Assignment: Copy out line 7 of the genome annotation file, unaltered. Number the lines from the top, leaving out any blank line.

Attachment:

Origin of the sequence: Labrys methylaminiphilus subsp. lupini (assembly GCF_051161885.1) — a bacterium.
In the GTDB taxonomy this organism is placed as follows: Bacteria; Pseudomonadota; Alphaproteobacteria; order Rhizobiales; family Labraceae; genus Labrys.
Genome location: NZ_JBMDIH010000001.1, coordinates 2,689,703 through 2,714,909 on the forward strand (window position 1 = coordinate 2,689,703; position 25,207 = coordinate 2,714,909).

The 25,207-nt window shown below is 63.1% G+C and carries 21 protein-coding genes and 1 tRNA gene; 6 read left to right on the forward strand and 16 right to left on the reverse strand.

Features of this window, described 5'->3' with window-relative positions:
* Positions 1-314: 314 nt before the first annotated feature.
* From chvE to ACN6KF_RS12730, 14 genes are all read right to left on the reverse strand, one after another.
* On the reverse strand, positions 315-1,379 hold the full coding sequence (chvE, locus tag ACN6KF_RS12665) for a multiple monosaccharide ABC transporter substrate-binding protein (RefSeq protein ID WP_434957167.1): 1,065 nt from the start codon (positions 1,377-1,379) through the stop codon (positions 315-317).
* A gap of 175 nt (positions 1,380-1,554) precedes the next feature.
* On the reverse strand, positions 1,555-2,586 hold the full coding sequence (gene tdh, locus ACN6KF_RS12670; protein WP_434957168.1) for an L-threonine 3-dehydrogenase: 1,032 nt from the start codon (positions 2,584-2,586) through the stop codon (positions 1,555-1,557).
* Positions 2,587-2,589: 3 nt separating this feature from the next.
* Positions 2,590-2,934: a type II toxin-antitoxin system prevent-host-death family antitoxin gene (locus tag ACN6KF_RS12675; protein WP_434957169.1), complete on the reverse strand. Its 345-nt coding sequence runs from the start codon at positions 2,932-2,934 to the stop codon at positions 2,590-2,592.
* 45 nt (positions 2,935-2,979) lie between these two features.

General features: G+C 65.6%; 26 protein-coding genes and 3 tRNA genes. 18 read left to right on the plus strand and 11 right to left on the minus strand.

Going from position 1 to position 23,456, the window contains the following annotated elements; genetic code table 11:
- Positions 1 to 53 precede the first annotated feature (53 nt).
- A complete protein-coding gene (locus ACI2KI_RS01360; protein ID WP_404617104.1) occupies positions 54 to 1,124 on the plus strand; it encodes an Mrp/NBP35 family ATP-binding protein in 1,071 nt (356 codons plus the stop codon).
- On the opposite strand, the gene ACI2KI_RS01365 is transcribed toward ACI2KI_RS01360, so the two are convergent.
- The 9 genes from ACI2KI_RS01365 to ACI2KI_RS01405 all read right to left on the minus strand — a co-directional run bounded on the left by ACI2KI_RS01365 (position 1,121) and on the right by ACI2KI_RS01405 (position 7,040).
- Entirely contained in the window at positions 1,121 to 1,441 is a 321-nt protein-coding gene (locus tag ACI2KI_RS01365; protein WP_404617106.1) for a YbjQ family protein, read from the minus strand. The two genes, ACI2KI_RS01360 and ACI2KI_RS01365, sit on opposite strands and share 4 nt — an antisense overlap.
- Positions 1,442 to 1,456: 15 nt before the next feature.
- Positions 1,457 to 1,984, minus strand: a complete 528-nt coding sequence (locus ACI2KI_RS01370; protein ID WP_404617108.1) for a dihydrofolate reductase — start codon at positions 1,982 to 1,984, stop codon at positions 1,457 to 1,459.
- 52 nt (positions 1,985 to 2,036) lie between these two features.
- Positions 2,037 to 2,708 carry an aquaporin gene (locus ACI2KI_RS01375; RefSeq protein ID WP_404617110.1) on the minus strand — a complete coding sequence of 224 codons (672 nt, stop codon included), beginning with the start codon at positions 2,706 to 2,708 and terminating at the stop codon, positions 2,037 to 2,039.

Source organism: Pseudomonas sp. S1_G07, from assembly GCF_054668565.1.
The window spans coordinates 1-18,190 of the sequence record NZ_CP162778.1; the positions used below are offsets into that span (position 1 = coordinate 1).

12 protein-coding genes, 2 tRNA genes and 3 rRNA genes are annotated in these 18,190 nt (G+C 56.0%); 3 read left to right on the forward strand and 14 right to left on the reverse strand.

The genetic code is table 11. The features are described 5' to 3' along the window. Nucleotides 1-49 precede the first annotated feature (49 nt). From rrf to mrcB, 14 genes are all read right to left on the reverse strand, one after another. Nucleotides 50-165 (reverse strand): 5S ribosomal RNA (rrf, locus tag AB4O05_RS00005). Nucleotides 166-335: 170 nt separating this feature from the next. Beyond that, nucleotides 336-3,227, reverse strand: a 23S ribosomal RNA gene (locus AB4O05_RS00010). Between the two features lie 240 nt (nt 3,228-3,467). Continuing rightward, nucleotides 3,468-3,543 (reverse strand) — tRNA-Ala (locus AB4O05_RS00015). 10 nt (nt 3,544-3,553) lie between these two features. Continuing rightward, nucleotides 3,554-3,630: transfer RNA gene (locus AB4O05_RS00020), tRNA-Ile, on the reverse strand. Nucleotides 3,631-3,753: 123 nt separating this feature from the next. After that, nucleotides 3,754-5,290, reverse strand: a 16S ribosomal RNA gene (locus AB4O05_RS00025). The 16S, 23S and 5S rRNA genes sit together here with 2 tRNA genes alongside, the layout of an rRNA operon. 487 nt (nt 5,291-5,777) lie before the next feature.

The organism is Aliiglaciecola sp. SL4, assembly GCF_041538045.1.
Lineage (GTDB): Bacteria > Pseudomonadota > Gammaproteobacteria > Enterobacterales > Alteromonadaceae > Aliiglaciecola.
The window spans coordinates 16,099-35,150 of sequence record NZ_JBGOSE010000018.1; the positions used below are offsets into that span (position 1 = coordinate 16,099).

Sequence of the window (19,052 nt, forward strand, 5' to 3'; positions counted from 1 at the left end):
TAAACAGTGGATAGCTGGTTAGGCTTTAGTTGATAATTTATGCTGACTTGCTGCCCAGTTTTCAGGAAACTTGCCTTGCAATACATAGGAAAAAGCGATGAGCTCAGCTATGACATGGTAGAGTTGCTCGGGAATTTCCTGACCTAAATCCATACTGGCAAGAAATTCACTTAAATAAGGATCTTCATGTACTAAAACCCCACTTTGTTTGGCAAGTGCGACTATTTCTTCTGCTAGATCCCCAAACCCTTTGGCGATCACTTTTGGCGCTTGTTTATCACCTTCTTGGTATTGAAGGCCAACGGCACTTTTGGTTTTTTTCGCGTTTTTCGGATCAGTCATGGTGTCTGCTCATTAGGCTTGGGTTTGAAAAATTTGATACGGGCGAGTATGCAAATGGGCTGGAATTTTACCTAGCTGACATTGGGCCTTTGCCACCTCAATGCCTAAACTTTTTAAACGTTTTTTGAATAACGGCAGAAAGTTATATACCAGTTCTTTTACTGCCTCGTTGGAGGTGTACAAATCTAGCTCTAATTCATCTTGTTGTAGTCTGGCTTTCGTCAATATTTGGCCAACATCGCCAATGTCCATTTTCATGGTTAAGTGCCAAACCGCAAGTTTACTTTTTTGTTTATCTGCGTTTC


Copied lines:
* From chvE to ACN6KF_RS12730, 14 genes are all read right to left on the reverse strand, one after another.